Our orthopedic specialists have advanced expertise in minimally invasive hip arthroscopy to diagnose and treat hip disorders, often eliminating the need for hip replacement surgery.
If you’re experiencing hip pain that limits everyday activities, you're not alone. You may feel pain when you walk, climb stairs or even while you’re sitting. Hip pain can be caused by sports injuries, age-related arthritis, or other diseases and disorders.
At El Camino Hospital, our orthopedic doctors use minimally invasive hip arthroscopy to both diagnose and treat hip pain — which can help avoid or delay the need for a more extensive surgery, such as hip replacement. This procedure allows surgeons to look inside the joint to assess damage without performing surgery. Surgeons manipulate tiny surgical instruments to clear away or repair damaged tissue and cartilage, perform a tumor biopsy or repair torn ligaments.
The surgeons at the Orthopedic Institute at El Camino Hospital have the high-level skills required to perform this technically advanced procedure. If you're experiencing hip pain, our team can determine whether hip arthroscopy is right for you.
How Arthroscopy Works
The surgeon uses a small, lighted video camera system called an arthroscope to examine the inside of your hip joint. The arthroscopic viewing system is about the width of a pencil. High-definition imaging equipment guides the surgeon with real-time images visible on a monitor. This technology gives the surgeon a clear view of your joint to evaluate and treat damaged areas.
Arthroscopy is considered a minimally invasive procedure because it's less invasive than traditional surgery, which requires cutting or separating muscle and tissue to access your joint. Using arthroscopy, the surgeon may make one or more small incisions, just large enough to insert the arthroscope and other tiny instruments. Because incisions are smaller and healthy tissue is spared, hip arthroscopy can offer less pain and a faster recovery.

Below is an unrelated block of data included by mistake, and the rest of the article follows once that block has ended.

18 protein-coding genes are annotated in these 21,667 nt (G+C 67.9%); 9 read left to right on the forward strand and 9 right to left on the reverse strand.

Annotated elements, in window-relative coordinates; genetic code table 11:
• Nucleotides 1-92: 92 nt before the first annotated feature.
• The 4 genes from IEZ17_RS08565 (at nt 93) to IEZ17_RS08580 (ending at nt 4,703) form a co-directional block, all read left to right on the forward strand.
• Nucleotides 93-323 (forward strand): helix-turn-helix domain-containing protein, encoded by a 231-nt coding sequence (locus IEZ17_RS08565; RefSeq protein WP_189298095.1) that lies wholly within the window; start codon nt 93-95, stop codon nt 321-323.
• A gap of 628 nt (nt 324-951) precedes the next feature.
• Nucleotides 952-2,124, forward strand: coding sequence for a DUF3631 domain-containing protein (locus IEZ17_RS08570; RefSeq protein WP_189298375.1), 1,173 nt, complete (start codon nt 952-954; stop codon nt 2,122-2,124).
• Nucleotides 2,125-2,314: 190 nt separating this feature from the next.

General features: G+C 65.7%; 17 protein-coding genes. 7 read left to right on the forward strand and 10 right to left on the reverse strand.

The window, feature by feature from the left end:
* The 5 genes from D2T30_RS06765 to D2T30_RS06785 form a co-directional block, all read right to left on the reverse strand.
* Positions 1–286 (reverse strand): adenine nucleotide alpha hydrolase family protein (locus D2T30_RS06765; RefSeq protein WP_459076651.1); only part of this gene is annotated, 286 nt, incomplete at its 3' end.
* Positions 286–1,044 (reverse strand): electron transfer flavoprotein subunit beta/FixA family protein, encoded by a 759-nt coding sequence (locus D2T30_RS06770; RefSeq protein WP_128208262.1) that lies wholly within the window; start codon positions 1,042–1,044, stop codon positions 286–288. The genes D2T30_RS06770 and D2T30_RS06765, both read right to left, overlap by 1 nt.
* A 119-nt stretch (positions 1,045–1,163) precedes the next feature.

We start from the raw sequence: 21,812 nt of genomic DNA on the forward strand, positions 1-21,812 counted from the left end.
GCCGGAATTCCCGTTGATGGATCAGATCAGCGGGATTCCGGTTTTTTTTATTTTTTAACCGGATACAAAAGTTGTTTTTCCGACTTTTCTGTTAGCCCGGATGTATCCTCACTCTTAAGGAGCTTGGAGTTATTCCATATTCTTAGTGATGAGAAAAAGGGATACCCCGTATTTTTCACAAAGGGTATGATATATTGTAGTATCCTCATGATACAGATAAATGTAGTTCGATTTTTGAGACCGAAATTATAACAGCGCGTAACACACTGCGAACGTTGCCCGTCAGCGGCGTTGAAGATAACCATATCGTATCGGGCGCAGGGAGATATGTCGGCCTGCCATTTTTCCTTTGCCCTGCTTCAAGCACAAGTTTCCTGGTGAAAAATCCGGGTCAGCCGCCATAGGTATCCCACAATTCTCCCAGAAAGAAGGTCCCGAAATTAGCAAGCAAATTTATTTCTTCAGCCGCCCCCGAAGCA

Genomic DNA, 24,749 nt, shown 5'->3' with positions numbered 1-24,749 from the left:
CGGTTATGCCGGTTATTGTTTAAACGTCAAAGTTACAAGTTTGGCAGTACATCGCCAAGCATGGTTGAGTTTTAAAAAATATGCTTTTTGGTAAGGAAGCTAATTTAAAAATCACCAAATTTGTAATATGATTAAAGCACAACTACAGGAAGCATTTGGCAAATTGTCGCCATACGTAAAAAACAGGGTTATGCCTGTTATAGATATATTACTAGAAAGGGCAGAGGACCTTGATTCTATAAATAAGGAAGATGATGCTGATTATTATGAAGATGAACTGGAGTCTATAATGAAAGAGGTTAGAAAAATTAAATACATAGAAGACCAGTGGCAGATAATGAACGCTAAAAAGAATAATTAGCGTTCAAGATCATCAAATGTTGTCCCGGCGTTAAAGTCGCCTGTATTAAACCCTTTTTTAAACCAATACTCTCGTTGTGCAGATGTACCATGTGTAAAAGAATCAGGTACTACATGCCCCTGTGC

Benefits of Hip Arthroscopy
Hip arthroscopy offers many benefits, including:
- Less pain and blood loss than traditional surgery.
- Faster healing and a shorter hospital stay.
- More efficient recovery so you can return to regular activities sooner.
- Relief from hip pain so you can lead a more active life.
Depending on your condition and the extent of your procedure, you may be able to go home the same day or the following day.
Conditions Treated with Hip Arthroscopy
Your doctor may recommend hip arthroscopy if your pain doesn't respond to other treatments, such as rest, physical therapy, or medication or injections to reduce inflammation.
Surgeons use arthroscopy to repair damage to tendons, ligaments or cartilage, including tears, injury or wear. This approach can also help relieve the painful symptoms of many conditions, including:
- Hip dysplasia – An abnormally shallow hip socket that causes your hip cartilage to tear.
- Labral tears – Tears in soft tissue surrounding the hip joint that can cause sharp pain.
- Femoroacetabular impingement (FAI) – A condition in which bone spurs form as a result of abnormal mechanics. Without treatment, this condition can result in arthritis.
- Hip infection – Inflammation due to an infection in your hip bone or joint.
- Loose bone or cartilage – Small fragments that float around within your joint.
- Snapping hip syndrome – A tendon that rubs across the outside of your joint.
- Synovitis – Inflammation in the tissues surrounding your hip joint.
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